One Step Away is celebrating its 9th birthday by launching a magazine - Generocity Philly

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Dec. 5, 2018 7:09 am

One Step Away is celebrating its 9th birthday by launching a magazine

Philadelphia's street newspaper, which is sold and partially written by people experiencing homelessness and economic hardship, debuted a new format this week.

One Step Away's new look.

(Photo by TGoldmanPhotography)

On Monday, a new magazine hit the streets of Philadelphia.

One Step Away (OSA), the street paper aimed at raising awareness of homelessness and providing employment to those in need, debuted its December issue in the new format. The month also marks the nonprofit social enterprise’s ninth year of existence.

For now, contents — which include feature-length articles written by OSA staff or partner news organizations (including, full disclosure, Generocity) and vendor-penned stories and poems — will remain largely untouched, though more sections will be added in future editions.

Director Emily Taylor said the main reason for the change is that OSA can now charge more per product: $5, versus $1 for a newspaper. Previously, the yellow vest-wearing vendors would buy each copy of the newspaper for 25 cents and keep the 75-cent difference. Now, they buy each magazine for $1.50 and keep the $3.50 difference. Simply put, they can sell fewer products for more money.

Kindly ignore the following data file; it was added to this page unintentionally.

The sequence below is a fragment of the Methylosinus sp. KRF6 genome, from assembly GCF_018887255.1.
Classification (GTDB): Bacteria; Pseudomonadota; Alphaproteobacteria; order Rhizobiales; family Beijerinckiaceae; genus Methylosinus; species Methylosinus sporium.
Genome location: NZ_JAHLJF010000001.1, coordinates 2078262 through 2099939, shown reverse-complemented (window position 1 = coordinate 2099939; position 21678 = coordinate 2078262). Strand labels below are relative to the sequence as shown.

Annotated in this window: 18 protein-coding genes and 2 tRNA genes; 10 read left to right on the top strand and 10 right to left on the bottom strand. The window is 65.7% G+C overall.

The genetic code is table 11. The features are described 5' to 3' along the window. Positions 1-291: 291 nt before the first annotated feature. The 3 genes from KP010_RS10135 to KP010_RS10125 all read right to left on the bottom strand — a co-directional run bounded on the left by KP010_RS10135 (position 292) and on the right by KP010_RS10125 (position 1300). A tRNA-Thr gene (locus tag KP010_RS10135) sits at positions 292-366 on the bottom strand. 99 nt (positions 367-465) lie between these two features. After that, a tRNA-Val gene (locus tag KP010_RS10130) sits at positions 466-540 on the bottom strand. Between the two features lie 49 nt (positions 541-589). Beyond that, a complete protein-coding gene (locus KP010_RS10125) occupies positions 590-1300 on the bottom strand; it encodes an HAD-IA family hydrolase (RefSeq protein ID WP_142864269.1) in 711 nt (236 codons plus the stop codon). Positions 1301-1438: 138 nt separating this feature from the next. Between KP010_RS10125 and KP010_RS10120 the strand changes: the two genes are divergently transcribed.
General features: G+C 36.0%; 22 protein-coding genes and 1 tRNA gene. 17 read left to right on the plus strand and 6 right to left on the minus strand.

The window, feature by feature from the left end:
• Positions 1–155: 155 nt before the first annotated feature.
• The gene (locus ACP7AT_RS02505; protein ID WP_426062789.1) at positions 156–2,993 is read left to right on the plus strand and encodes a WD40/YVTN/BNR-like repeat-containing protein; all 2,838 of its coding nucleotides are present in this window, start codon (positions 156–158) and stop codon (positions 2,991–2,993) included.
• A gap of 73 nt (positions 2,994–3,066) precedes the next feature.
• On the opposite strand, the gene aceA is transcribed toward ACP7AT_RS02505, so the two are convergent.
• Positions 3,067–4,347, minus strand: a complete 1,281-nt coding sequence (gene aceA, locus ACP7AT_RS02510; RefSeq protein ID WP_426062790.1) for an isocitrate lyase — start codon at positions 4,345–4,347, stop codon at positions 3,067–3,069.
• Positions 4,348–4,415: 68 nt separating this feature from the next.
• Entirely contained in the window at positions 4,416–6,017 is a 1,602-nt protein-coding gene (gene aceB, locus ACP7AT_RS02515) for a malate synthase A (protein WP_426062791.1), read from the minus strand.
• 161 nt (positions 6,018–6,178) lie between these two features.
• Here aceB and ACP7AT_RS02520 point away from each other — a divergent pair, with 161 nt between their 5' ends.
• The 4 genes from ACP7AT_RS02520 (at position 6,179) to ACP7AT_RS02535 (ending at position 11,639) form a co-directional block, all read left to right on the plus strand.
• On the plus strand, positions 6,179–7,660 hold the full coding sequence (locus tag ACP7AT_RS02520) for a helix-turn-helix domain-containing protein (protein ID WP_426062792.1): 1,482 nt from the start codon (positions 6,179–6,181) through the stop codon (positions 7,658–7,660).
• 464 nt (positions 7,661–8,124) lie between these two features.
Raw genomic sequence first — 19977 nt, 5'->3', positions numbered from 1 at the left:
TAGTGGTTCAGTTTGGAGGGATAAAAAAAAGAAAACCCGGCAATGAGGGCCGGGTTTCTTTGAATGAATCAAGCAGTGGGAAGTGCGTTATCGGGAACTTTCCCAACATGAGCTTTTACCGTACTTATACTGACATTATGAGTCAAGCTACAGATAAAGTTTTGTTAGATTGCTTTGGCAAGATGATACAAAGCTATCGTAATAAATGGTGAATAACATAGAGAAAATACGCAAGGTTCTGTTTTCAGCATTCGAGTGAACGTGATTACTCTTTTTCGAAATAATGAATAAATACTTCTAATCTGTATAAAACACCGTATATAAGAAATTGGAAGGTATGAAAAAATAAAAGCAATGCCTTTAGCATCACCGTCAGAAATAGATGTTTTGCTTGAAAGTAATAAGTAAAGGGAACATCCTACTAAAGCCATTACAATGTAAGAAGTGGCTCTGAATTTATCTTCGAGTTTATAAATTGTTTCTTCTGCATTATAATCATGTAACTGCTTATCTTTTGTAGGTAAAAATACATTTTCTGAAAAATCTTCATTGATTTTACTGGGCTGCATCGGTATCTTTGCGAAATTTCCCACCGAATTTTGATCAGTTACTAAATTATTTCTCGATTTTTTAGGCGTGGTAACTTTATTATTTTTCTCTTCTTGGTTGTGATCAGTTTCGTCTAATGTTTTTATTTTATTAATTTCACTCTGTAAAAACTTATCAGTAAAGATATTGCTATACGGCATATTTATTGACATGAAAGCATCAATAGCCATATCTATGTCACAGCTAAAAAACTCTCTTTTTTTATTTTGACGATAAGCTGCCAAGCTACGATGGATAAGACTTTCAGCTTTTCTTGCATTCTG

An OSA vendor.

There are more changes to come for the organization.

Longtime vendor Eric Hazelwood was recently hired as OSA’s first-ever vendor representative, a part-time role where he’ll manage the vendor site and train new vendors. His hiring also allows OSA to expand vendor site hours from three days a week to four. (About 60 people sell the paper at a time, and trainings happen weekly in the basement of the United Methodist Church at Broad and Arch streets.)

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Taylor wrote in an email that her goal is to create four vendor rep positions total; the others would deal with volunteer, advocacy and writing.

“The Vendor Representative roles create upward mobility for our vendors, by creating paid hourly positions,” she said. “Our hope is to be able to raise enough funds to fill all of these roles, while connecting to local businesses and community groups for more stable employment opportunities for our vendors.”

That “raise enough funds” bit is crucial. OSA is a program of Resources for Human Development and “is completely supported by members of our community” via individual giving, ads, corporate sponsorships and the like, Taylor said.

Look out for OSA’s new magazine on street corners in Center City most weekdays.

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